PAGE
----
Coronavirus Vaccine: Everything You Need to Know 

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Medically reviewed by Meredith Goodwin, MD, FAAFP on March 12, 2020 New — Written by Danielle Dresden

 

SARS-CoV-2, the virus that leads to coronavirus disease 19 (COVID-19), has spread rapidly from the first known cases in China in December 2019 to countries around the world.

On March 10, 2020, the World Health Organization (WHO) reported that there were 113,702 confirmed cases of COVID-19 around the world, plus 4,012 deaths.

In response to this global health crisis, researchers are working on developing a coronavirus vaccine as soon as possible.

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Learn more about vaccine development and the possible timeline in this article.

 

Development

Research into a coronavirus vaccine is ongoing.

Researchers striving to develop a coronavirus vaccine are working with different approaches, including:

whole virus vaccine

recombinant protein subunit vaccine

antibody vaccine

nucleic acid vaccine

The sections below will discuss these approaches in more detail.

Whole virus vaccine

Whole virus vaccines use weakened or dead forms of the virus that causes the disease.

They can be effective at providing immunity in the long run, but there is a risk that some people could develop symptoms of the illness due to the vaccination.

Reports state that Johnson & Johnson, Codagenix, and researchers at the University of Hong Kong are working on this kind of vaccine.

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Recombinant protein subunit vaccine

Recombinant protein subunit vaccines do not carry the risk of causing an infection in people who receive them, because they do not contain any live pathogens.

Researchers are investigating whether or not they can make a recombinant protein subunit vaccine that targets a protein called spike (S-) protein. The new coronavirus uses the S-protein to attach to and infect cells.

Novavax, Clover Biopharmaceuticals, the University of Queensland, and a consortium led by Texas Children’s Hospital for Vaccine Development are using this approach to develop a coronavirus vaccine.

 

Antibody vaccine

Other researchers are investigating whether or not they can create a vaccine using antibodies from the SARS outbreak that began in 2002.

SARS has many similarities to COVID-19, as they are caused by related coronaviruses.

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So far, scientists have shown that the antibodies that neutralize the SARS-causing virus can also limit how well the new coronavirus infects cells in laboratory studies.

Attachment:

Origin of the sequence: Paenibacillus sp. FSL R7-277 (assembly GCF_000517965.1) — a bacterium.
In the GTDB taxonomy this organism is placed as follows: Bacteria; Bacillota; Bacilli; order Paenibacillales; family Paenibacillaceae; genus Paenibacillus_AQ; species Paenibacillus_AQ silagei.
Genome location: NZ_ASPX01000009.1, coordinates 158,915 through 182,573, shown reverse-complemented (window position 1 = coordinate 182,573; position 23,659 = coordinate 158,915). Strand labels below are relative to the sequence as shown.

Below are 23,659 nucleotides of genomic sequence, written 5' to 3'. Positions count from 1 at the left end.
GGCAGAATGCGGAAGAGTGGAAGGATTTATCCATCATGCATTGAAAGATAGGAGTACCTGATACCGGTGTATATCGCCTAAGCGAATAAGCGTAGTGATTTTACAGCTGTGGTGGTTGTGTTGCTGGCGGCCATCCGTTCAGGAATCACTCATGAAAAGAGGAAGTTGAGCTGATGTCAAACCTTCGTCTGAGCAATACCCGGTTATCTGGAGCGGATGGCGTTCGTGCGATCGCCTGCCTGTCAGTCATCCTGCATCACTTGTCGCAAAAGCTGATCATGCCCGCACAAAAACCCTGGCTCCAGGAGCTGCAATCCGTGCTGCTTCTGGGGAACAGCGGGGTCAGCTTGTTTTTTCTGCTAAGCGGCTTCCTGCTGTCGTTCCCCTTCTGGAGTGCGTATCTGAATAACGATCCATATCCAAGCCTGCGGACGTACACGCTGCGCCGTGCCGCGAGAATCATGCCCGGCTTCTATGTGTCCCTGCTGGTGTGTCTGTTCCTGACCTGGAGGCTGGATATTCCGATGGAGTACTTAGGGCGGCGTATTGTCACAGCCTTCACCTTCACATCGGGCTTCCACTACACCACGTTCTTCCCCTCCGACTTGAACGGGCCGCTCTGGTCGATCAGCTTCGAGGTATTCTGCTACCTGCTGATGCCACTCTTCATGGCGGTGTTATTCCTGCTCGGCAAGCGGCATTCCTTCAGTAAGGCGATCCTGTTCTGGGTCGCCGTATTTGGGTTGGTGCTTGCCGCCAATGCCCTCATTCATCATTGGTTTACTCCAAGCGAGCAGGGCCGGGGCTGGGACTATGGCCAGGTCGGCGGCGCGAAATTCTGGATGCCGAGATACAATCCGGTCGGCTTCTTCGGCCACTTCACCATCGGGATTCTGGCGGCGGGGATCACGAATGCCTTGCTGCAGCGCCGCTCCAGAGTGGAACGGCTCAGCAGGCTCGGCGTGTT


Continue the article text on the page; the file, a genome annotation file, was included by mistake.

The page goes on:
Nucleic acid vaccine

Nucleic acid vaccines inject genetic material, such as DNA or RNA, into a live host. The cells that contain the new nucleic acid then make the proteins that were encoded in the DNA or RNA, which they present to the immune system.

Although the process is complex, nucleic acid vaccines enable the immune system to fight off particular pathogens.

Using nucleic acids such as DNA or RNA to deliver immunity is a promising approach, but to date, it is a technique only available in veterinary medicine.

However, researchers say that three companies are looking to develop a coronavirus vaccine using this approach: Inovio Pharmaceuticals, Moderna Therapeutics, and Curevac.

When will it be ready?

Projections for how long it will take to develop a coronavirus vaccine vary widely, depending on whether the person making the projection is a scientist, politician, or businessperson.

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Politicians and manufacturers alike have implied that a coronavirus vaccine could be available within months.

However, based on their knowledge and experience, scientists say that developing a coronavirus vaccine:

could take at least a year

might not be possible during the current outbreak

could take 12–18 months

If the timeline for the production and distribution of a coronavirus vaccine seems long, that is because there are many steps in place to ensure that it is safe and effective.